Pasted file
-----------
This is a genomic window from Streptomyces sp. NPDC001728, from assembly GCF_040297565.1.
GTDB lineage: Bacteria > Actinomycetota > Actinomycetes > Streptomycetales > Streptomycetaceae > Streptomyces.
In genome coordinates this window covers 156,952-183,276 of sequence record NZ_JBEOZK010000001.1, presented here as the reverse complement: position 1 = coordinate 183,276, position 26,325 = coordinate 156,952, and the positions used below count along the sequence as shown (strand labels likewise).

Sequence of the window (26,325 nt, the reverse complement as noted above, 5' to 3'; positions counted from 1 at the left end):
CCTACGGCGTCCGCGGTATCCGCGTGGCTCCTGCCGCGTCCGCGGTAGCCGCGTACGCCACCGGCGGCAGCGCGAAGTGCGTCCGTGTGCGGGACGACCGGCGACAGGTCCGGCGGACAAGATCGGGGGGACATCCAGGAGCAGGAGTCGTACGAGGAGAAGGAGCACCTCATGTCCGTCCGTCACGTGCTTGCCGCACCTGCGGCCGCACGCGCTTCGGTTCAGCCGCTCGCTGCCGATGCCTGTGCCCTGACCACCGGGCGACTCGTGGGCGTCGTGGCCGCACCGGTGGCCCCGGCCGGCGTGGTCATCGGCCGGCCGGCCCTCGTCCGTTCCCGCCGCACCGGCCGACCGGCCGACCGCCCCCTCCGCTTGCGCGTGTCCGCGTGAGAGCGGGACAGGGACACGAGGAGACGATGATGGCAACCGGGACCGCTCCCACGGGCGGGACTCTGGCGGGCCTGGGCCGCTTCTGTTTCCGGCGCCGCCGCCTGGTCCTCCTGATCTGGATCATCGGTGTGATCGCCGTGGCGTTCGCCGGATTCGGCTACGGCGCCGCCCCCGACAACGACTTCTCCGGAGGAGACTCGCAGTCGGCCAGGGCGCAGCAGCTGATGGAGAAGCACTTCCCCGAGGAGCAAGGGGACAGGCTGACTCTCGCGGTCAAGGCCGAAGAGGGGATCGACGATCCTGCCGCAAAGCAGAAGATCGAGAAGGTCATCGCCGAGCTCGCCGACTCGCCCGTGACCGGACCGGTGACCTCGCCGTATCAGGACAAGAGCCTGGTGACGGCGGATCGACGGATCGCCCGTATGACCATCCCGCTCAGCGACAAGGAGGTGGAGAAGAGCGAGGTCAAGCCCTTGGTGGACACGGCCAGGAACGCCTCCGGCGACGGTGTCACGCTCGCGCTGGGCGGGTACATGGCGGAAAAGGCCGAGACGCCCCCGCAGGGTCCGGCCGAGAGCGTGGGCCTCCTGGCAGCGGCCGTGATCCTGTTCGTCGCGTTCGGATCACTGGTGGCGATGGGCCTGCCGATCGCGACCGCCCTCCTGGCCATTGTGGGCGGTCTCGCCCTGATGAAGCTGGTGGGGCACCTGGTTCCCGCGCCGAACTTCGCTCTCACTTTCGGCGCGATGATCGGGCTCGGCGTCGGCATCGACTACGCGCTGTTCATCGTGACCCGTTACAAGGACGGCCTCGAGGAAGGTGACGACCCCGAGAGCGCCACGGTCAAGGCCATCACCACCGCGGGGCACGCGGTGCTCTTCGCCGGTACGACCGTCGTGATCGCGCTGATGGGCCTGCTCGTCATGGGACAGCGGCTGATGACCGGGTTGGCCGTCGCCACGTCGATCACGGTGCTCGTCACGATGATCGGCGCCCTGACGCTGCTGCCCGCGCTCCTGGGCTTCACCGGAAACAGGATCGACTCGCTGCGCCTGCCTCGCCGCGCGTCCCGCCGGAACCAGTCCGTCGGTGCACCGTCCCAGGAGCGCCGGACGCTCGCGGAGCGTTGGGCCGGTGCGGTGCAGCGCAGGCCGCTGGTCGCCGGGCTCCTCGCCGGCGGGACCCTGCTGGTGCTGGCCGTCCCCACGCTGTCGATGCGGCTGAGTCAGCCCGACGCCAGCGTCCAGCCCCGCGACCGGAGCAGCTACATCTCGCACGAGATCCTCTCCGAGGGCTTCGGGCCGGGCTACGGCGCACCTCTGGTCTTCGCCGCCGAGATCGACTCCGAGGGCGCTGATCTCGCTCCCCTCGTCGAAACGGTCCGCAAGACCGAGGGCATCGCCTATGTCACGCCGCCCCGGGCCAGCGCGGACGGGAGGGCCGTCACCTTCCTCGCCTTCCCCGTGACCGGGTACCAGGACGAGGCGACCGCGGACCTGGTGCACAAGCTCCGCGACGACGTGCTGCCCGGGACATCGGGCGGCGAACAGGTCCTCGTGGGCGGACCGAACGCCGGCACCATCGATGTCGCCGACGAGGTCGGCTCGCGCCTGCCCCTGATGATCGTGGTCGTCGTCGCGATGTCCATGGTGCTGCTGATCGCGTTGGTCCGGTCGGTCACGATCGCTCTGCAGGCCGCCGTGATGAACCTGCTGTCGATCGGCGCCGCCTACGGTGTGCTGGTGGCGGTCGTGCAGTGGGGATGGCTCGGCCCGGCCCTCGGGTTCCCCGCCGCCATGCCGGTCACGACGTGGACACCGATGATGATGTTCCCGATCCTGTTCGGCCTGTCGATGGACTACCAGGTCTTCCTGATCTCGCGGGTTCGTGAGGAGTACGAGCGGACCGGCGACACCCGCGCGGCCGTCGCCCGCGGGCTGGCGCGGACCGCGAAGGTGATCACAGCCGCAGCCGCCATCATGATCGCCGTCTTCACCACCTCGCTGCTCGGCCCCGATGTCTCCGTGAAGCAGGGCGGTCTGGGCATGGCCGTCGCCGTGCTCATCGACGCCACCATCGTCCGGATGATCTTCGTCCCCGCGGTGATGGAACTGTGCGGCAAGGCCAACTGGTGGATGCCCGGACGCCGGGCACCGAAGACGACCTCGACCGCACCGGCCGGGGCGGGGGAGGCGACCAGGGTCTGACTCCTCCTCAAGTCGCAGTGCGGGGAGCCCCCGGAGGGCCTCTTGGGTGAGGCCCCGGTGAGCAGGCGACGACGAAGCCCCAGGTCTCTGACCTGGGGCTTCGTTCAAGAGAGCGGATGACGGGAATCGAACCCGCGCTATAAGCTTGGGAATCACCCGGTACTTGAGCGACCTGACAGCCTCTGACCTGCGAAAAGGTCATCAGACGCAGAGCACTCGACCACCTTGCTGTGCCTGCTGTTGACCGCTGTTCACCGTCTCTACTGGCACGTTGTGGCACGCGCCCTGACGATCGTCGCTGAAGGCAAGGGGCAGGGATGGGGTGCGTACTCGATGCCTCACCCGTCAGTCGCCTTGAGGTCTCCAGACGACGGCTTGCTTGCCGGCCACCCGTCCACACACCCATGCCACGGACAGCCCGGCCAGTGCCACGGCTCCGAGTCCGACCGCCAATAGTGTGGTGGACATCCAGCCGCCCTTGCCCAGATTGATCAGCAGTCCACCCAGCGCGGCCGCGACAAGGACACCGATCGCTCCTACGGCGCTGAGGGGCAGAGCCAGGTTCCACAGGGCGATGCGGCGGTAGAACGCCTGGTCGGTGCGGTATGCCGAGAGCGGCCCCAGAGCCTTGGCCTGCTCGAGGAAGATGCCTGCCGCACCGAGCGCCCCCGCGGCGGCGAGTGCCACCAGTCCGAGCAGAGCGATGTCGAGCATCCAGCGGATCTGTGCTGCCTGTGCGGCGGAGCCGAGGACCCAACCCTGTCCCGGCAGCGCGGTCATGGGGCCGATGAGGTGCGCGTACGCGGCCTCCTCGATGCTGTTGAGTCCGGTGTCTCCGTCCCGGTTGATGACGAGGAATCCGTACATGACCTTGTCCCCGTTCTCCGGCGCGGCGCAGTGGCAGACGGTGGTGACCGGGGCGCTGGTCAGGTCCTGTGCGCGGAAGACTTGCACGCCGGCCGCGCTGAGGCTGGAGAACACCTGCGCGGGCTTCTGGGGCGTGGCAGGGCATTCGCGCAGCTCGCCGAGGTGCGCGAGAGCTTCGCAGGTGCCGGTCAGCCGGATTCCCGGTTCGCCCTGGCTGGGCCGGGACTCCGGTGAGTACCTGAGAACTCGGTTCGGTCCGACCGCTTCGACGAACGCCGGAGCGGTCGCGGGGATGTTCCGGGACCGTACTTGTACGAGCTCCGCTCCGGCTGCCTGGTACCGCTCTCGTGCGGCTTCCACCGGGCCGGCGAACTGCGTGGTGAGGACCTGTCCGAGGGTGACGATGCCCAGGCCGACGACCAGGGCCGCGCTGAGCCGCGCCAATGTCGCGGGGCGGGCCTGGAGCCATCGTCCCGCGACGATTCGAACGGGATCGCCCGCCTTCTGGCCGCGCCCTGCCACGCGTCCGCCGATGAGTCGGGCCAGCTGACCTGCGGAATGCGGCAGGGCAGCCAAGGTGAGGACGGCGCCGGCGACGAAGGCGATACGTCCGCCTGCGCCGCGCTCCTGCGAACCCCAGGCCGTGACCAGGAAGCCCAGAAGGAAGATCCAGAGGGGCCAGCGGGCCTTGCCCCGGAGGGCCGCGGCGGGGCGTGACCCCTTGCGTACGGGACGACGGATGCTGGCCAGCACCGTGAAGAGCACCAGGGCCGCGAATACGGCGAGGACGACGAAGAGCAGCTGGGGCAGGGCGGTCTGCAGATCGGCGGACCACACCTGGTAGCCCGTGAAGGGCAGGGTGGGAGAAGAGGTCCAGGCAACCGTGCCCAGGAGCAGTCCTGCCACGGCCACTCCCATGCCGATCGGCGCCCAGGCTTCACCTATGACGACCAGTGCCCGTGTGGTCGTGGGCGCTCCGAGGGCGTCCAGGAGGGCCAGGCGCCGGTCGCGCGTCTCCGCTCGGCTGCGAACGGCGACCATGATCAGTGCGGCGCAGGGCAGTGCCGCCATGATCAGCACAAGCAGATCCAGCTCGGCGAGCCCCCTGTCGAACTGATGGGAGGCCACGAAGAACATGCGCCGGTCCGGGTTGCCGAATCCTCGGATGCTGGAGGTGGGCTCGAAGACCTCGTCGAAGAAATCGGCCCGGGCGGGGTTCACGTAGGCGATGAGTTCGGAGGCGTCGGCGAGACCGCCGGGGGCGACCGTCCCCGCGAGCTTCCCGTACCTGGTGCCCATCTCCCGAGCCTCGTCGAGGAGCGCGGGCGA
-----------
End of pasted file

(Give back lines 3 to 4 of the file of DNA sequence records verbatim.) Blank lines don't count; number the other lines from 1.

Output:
In genome coordinates this window covers 156,952-183,276 of sequence record NZ_JBEOZK010000001.1, presented here as the reverse complement: position 1 = coordinate 183,276, position 26,325 = coordinate 156,952, and the positions used below count along the sequence as shown (strand labels likewise).

Sequence of the window (26,325 nt, the reverse complement as noted above, 5' to 3'; positions counted from 1 at the left end):